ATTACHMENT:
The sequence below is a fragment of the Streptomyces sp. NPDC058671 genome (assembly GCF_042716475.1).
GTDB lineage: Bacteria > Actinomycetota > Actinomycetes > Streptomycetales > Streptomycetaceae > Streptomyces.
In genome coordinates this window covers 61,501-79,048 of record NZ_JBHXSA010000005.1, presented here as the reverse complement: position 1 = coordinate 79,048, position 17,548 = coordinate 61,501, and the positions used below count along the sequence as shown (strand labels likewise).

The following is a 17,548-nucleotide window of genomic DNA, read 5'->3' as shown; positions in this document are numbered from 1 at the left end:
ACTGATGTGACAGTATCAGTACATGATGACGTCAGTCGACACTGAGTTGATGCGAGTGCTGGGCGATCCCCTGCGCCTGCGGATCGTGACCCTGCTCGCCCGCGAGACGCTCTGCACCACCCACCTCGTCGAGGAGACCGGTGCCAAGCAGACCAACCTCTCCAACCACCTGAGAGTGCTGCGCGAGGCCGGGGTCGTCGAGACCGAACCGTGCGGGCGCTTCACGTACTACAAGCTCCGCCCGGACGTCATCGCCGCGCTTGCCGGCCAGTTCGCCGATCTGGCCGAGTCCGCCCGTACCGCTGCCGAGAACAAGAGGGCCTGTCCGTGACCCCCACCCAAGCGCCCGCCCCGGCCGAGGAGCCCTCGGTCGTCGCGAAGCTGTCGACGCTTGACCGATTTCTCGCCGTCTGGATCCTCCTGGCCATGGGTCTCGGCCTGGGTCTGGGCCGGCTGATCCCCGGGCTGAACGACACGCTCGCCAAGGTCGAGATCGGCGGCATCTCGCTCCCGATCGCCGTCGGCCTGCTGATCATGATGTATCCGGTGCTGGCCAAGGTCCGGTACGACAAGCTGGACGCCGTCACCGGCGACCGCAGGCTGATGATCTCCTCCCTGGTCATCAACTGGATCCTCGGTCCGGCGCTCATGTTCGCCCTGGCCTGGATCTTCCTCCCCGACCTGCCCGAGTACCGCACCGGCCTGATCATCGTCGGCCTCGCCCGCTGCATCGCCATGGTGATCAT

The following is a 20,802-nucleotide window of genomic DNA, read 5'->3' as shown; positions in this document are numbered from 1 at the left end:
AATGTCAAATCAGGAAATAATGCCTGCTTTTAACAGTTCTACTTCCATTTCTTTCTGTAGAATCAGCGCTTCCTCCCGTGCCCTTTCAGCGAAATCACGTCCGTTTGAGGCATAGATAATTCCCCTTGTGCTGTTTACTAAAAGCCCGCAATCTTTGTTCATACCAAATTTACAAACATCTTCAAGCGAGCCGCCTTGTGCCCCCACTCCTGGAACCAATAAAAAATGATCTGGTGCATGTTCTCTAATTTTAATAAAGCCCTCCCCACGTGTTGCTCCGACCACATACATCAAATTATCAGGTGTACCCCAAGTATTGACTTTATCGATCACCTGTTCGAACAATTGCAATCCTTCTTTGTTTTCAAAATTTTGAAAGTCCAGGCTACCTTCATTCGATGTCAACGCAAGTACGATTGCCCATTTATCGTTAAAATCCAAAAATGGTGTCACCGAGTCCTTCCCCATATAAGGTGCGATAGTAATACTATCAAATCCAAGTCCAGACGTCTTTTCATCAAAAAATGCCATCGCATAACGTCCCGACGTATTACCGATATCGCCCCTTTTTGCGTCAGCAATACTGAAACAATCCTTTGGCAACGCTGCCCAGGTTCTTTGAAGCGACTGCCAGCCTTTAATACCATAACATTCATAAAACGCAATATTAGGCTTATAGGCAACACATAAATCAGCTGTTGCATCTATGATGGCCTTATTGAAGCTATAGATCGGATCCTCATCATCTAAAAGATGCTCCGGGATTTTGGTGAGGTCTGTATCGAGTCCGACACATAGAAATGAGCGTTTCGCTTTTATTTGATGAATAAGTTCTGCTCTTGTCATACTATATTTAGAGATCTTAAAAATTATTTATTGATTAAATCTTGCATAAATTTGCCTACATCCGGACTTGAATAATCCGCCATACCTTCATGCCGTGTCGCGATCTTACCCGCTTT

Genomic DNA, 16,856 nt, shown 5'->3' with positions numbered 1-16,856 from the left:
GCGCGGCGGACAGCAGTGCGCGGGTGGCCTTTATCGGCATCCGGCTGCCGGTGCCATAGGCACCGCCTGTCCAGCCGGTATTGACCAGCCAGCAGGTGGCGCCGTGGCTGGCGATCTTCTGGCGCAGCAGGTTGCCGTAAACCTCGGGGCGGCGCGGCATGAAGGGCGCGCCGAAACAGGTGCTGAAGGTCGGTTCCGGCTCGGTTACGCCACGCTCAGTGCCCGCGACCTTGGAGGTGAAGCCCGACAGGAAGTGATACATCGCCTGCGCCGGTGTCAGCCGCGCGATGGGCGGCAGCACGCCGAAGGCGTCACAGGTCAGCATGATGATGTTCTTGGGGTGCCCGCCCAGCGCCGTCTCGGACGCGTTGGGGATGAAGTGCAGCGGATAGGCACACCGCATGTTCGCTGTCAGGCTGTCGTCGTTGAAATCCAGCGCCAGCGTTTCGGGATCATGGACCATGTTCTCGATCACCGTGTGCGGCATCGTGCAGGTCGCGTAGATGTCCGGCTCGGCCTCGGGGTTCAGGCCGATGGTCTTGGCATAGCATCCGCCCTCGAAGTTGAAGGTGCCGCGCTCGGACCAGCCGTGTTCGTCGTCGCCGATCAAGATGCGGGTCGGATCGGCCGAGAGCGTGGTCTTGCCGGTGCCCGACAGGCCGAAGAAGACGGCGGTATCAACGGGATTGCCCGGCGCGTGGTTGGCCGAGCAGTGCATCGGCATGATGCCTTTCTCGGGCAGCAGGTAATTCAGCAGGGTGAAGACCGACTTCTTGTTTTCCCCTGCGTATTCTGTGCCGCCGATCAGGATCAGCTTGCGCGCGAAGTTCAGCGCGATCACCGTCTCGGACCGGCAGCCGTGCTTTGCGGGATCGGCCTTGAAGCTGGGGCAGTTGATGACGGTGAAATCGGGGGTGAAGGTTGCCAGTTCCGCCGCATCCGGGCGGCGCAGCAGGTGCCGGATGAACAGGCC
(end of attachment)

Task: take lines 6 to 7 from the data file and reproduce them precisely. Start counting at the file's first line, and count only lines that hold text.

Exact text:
The following is a 20,802-nucleotide window of genomic DNA, read 5'->3' as shown; positions in this document are numbered from 1 at the left end:
AATGTCAAATCAGGAAATAATGCCTGCTTTTAACAGTTCTACTTCCATTTCTTTCTGTAGAATCAGCGCTTCCTCCCGTGCCCTTTCAGCGAAATCACGTCCGTTTGAGGCATAGATAATTCCCCTTGTGCTGTTTACTAAAAGCCCGCAATCTTTGTTCATACCAAATTTACAAACATCTTCAAGCGAGCCGCCTTGTGCCCCCACTCCTGGAACCAATAAAAAATGATCTGGTGCATGTTCTCTAATTTTAATAAAGCCCTCCCCACGTGTTGCTCCGACCACATACATCAAATTATCAGGTGTACCCCAAGTATTGACTTTATCGATCACCTGTTCGAACAATTGCAATCCTTCTTTGTTTTCAAAATTTTGAAAGTCCAGGCTACCTTCATTCGATGTCAACGCAAGTACGATTGCCCATTTATCGTTAAAATCCAAAAATGGTGTCACCGAGTCCTTCCCCATATAAGGTGCGATAGTAATACTATCAAATCCAAGTCCAGACGTCTTTTCATCAAAAAATGCCATCGCATAACGTCCCGACGTATTACCGATATCGCCCCTTTTTGCGTCAGCAATACTGAAACAATCCTTTGGCAACGCTGCCCAGGTTCTTTGAAGCGACTGCCAGCCTTTAATACCATAACATTCATAAAACGCAATATTAGGCTTATAGGCAACACATAAATCAGCTGTTGCATCTATGATGGCCTTATTGAAGCTATAGATCGGATCCTCATCATCTAAAAGATGCTCCGGGATTTTGGTGAGGTCTGTATCGAGTCCGACACATAGAAATGAGCGTTTCGCTTTTATTTGATGAATAAGTTCTGCTCTTGTCATACTATATTTAGAGATCTTAAAAATTATTTATTGATTAAATCTTGCATAAATTTGCCTACATCCGGACTTGAATAATCCGCCATACCTTCATGCCGTGTCGCGATCTTACCCGCTTT